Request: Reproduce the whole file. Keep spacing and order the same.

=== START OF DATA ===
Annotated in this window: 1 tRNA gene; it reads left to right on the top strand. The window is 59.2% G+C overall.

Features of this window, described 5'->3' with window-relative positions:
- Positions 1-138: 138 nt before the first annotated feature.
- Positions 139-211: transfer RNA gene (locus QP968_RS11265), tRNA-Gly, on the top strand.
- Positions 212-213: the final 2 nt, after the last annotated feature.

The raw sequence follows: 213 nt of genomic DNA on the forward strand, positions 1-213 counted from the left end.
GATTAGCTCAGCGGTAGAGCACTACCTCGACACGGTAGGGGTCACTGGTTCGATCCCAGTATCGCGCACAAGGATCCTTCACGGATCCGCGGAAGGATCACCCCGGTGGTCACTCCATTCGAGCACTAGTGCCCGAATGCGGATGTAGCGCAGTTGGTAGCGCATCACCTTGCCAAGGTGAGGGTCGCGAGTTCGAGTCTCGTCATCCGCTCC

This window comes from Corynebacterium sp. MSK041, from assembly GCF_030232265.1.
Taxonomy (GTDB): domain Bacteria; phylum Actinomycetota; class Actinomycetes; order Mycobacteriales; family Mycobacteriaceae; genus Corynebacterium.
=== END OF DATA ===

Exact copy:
Annotated in this window: 1 tRNA gene; it reads left to right on the top strand. The window is 59.2% G+C overall.

Features of this window, described 5'->3' with window-relative positions:
- Positions 1-138: 138 nt before the first annotated feature.
- Positions 139-211: transfer RNA gene (locus QP968_RS11265), tRNA-Gly, on the top strand.
- Positions 212-213: the final 2 nt, after the last annotated feature.

The raw sequence follows: 213 nt of genomic DNA on the forward strand, positions 1-213 counted from the left end.
GATTAGCTCAGCGGTAGAGCACTACCTCGACACGGTAGGGGTCACTGGTTCGATCCCAGTATCGCGCACAAGGATCCTTCACGGATCCGCGGAAGGATCACCCCGGTGGTCACTCCATTCGAGCACTAGTGCCCGAATGCGGATGTAGCGCAGTTGGTAGCGCATCACCTTGCCAAGGTGAGGGTCGCGAGTTCGAGTCTCGTCATCCGCTCC

This window comes from Corynebacterium sp. MSK041, from assembly GCF_030232265.1.
Taxonomy (GTDB): domain Bacteria; phylum Actinomycetota; class Actinomycetes; order Mycobacteriales; family Mycobacteriaceae; genus Corynebacterium.